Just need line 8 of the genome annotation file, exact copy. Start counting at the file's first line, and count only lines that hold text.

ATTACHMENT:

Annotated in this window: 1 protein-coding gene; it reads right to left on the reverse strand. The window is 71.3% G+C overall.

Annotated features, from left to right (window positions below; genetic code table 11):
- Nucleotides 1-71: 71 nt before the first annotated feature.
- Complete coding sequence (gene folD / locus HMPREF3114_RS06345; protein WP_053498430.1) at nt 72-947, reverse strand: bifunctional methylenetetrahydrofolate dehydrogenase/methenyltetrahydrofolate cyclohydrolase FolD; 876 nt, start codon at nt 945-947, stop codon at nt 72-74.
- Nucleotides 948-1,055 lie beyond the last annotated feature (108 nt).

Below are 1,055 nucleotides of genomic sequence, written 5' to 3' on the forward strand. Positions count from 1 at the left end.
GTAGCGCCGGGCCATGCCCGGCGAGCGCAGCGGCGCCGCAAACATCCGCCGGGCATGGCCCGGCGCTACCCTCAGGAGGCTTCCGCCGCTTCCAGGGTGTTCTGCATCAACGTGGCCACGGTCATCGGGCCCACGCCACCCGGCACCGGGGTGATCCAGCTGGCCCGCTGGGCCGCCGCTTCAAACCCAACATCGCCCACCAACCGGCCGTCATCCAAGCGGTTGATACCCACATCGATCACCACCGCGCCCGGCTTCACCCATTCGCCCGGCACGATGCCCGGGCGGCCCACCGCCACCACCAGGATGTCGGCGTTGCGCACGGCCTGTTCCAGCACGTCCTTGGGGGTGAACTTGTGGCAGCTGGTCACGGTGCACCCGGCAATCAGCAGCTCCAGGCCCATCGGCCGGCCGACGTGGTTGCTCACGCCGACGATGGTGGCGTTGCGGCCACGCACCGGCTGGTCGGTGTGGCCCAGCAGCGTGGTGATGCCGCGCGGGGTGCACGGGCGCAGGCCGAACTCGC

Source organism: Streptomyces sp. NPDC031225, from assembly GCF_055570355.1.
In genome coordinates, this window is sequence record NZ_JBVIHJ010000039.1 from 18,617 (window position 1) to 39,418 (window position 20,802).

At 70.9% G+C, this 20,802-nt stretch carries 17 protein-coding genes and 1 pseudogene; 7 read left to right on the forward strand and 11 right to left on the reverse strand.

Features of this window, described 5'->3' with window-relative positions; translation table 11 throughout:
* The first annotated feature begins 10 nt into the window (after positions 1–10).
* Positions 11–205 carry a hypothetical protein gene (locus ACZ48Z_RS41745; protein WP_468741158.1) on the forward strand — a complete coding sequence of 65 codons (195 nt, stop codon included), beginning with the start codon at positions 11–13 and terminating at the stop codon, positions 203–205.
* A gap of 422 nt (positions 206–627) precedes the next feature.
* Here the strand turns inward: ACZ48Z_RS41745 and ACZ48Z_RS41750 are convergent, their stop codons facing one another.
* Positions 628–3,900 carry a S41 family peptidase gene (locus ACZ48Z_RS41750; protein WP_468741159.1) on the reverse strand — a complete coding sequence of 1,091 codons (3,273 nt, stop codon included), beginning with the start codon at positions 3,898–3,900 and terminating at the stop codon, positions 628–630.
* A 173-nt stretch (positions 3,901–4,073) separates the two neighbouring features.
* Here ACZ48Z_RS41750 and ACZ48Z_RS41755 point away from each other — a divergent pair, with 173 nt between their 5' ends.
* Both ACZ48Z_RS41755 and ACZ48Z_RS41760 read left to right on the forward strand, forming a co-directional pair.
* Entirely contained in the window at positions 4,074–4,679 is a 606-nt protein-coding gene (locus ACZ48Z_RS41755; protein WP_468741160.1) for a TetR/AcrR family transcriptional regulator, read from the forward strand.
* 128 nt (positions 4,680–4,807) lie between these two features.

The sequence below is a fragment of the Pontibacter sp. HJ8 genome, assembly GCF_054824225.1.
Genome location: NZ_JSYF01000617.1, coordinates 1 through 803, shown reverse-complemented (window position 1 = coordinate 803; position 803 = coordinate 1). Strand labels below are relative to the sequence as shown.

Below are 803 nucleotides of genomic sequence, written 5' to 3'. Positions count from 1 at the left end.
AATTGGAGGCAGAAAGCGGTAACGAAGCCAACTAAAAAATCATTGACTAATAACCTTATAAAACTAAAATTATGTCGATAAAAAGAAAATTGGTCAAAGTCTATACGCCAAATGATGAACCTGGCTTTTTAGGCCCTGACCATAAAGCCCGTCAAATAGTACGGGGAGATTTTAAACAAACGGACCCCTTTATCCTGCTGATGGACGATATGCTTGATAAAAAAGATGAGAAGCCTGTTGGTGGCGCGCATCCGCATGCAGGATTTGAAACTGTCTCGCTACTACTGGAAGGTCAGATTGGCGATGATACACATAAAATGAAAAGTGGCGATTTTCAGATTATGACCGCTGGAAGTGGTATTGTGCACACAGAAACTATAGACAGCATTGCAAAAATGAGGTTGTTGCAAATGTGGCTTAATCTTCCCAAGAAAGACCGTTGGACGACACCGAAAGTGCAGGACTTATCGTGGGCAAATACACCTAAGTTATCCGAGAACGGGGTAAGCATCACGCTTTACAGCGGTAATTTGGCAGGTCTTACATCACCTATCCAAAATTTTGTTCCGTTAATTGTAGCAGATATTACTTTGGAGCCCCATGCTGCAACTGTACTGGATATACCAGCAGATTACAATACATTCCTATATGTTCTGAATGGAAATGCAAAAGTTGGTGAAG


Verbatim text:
Source organism: Streptomyces sp. NPDC031225, from assembly GCF_055570355.1.